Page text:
2.1.2 Value theory

Value theory claims that although stakeholders are different in terms of their value priorities, the interest of a stakeholder’s value system is universal. This means that the stakeholders differ only in terms of the relative importance that they place on these universally important value types (Siltaoja 2006). Therefore, large firms have as many reputations as there are distinctive groups that take an interest in them (Bromley 2002). In addition, MacMillan et al (2005) points out that stakeholders (employees, shareholders, customers, community, investors, supplies) prefer coherence with a common concern for a reputation entity. Hence, in order to maintain these firms’ reputations, they should improve the relationship with their stakeholders via CSR disclosure.

Many studies set out the importance of stakeholder perceptions in order to understand the nature of a firms reputation (Dowling 2004). In addition, Siltaoja (2006, p. 95) suggests that “value [is an] over arching matter, meaning a company with good reputation has values, which suit to individuals own values”. Value theory was employed to explore the nature of CSR and corporate reputation using qualitative (Siltaoja 2006). Schwartz’s study (1999) shows ten motivationally distinct types of values such as power, achievement, hedonism, stimulation, benevolence, and security that enable scholars to use them in culture world wide. These motivations are included within CSR actions that are disclosed in annual reports of firms. Furthermore, there are other studies that explain the eight most common survey instruments to use in order to create values (measures) through corporate reputation such as Fombrun, Gardberg and Sever (2000). One of the most used measures (values) is the Reputation QuotientSM that consists of six measures (values).

Thus, this study will use CSR disclosure that is variously associated with reputation via the Reputation QuotientSM to determine the relationships between CSR disclosure and CR through value theory.

2.2 Review of the related literature

2.2.1 CSR disclosure and organisational performance

Researchers’ efforts have been made to comprehend the impact of CSR activities on OP (Husted & Allen 2000; Husted & de Jesus Salazar 2006; Marom 2006; McWilliams & Siegel 2001; Moneva, Rivera-Lirio & Mu oz-Torres 2007; Orlitzky, Schmidt & Rynes 2003; Wright & Ferris 1997). The above studies found that there is a relationship between CSR activities, disclosure and OP but which indicates positive, negative, mixed, and non-significant results. On the one hand, some studies found that there is a positive relationship between CSR activities and OP (DeMaCarty 2009; Marom 2006; May & Khare 2008; Peloza 2009; Ruf et al. 2001; Saleh, Zulkifli & Muhamad 2008; Simpson & Kohers 2002; van Beurden & Gössling 2008; Waddock & Graves 1997). Furthermore, Rettab, Brik & Mellahi (2009) revealed that there is a positive relationship between CSR activities and OP in developing countries (UAE firms) in Dubai. On the other hand, some studies have reported a negative relationship Vance (1975) and Mackinlay (1997) (as cited in Park & Lee 2009) and Wright and Ferris (1997) or no significant relationship (Aupperle et al, 1985; Davidson and Worrell, 1990; Preston, 1978; Spicer, 1980) (as cited in Park & Lee 2009); and McWilliams and Siegel (2000) between CSR and OP. However, these findings cannot be generalised from western developed economies to developing countries without further research because of different business systems.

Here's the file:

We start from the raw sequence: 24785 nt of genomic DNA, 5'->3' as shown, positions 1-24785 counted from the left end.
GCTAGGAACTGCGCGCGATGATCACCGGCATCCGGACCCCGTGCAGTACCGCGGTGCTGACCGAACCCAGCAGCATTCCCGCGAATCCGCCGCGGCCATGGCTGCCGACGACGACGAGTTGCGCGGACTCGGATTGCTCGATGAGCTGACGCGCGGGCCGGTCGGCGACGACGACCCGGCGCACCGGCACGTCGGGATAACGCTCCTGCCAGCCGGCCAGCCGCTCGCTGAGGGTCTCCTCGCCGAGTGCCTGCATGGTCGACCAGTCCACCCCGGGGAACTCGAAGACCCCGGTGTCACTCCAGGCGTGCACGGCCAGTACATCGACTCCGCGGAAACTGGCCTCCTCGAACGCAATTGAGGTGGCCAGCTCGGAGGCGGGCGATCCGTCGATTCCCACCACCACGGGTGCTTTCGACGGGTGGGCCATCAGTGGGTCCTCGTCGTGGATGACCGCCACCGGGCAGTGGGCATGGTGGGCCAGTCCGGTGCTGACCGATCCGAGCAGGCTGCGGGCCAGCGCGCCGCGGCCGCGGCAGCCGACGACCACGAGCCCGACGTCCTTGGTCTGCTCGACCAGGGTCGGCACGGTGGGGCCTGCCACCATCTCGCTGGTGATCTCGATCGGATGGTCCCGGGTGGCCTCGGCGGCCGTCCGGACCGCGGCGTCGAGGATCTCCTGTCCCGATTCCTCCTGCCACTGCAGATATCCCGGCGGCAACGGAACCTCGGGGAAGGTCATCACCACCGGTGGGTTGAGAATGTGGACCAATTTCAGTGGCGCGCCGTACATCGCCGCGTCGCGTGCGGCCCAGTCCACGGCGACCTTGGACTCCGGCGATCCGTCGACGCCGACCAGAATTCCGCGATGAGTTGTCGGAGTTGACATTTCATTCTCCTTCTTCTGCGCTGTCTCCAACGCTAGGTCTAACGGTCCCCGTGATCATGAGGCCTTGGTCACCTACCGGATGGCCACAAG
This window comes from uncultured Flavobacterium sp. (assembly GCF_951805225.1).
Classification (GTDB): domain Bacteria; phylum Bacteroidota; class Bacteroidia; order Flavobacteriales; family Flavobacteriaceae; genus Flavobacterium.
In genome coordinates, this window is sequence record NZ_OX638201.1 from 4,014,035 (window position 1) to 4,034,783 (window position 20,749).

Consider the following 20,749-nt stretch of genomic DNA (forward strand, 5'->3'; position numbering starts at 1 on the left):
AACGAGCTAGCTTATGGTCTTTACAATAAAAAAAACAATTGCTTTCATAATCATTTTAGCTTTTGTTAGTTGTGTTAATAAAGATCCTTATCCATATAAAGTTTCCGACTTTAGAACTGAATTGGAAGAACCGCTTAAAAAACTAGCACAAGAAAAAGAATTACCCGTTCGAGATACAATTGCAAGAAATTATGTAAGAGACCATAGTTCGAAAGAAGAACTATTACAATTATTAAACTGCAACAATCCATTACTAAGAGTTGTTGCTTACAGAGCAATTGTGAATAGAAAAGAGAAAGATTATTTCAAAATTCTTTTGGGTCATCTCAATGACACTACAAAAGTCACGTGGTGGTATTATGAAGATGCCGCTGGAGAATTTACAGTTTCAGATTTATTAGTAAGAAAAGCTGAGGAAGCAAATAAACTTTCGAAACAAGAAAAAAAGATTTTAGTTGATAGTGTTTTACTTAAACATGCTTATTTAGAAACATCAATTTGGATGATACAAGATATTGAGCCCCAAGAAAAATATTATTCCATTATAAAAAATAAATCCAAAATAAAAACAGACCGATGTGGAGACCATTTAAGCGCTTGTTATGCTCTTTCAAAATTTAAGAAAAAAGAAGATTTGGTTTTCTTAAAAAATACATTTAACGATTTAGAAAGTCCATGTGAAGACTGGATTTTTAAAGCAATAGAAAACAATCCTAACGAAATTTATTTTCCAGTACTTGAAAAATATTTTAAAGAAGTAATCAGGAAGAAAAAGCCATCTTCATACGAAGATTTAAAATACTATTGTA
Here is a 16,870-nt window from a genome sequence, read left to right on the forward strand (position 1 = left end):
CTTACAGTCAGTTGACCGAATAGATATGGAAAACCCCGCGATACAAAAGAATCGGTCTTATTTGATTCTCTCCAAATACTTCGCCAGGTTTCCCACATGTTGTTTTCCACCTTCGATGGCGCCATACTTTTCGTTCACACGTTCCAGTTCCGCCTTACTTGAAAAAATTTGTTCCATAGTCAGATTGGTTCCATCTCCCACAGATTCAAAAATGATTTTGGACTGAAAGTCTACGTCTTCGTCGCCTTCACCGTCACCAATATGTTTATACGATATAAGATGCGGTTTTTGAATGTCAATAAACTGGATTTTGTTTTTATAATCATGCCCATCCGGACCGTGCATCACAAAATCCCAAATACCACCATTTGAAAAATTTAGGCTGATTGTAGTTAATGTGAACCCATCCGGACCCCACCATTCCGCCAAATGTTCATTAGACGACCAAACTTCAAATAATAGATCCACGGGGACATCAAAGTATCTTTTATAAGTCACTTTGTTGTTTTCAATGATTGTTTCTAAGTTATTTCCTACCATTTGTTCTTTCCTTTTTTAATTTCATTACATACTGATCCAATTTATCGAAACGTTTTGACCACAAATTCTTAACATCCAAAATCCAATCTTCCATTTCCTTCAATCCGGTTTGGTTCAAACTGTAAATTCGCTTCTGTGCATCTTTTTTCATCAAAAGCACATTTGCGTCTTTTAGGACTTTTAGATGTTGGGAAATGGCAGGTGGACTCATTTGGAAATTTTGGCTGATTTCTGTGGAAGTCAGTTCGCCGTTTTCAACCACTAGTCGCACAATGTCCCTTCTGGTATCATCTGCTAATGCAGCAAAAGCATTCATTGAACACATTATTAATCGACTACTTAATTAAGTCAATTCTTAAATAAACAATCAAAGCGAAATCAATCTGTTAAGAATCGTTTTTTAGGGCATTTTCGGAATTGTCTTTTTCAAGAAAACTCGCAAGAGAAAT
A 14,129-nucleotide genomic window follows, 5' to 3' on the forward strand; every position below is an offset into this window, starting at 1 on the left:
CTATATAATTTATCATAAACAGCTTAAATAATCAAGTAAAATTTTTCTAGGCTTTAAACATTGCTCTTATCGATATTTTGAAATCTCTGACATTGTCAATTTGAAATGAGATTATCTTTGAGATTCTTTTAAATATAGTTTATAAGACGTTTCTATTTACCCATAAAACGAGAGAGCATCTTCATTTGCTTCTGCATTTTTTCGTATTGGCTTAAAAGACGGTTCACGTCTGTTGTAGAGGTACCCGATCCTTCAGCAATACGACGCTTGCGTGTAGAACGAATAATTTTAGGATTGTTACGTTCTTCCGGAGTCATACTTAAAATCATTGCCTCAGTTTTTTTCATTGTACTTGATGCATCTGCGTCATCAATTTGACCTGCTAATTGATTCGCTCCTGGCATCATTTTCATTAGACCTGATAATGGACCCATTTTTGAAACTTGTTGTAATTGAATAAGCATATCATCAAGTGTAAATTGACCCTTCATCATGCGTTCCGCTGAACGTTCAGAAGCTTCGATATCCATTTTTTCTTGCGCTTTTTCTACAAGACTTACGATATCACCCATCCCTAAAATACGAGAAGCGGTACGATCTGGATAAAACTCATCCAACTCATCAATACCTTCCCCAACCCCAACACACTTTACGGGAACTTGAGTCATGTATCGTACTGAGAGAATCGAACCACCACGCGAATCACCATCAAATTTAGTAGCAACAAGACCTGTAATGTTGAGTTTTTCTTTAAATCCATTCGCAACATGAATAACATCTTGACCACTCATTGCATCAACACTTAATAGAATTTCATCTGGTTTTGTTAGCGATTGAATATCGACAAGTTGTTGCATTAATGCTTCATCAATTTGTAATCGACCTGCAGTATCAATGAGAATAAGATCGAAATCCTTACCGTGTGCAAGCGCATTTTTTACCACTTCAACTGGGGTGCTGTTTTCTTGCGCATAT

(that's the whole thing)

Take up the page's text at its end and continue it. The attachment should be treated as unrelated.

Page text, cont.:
In Libya, there is no research about the impact of CSR disclosure on OP. Figure (2) shows the relationship between CSR, disclosure and the factors of estimating OP.

2.2.2 CSR disclosure and financial performance (FP)

Financial performance (FP) is considered one of the most important indicators of the strategic value of CSR (Orlitzky, Schmidt & Rynes 2003). Researchers started the empirical study of CSR and FP over three decades ago in western countries. There are two types of empirical studies of the relationship between CSR and FP. The first set uses the event study methodology to measure short-term financial impact when companies engage in socially responsible or irresponsible acts (e.g. Hannon & Milkovich 1996; Margolis & Walsh 2003; McWilliams & Siegel 2000; Orlitzky, Schmidt & Rynes 2003; Saleh, Zulkifli & Muhamad 2008; Wright & Ferris 1997). The relationship between CSR and FP was mixed in the results of these studies. For instance, McWilliams & Siegel (2000) revealed no relationship, Wright & Ferris (1997) found that the relationship between CSR and FP was negative and Saleh, Zulkifli & Muhamad (2008) that it was a positive relationship. In addition, Margolis and Walsh (2003) found that 4% of the 160 studies examined reported a negative relationship between CSR and FP, 55% a positive relationship, for 22% there was no relationship, and 18% reported a mixed relationship. Furthermore, Orlitzky, Schmidt and Rynes (2003) achieved another meta-analysis and revealed similar results. While other studies are not similarly stable concerning the relationship between CSR and short-term financial return (McWilliams & Siegel 2001).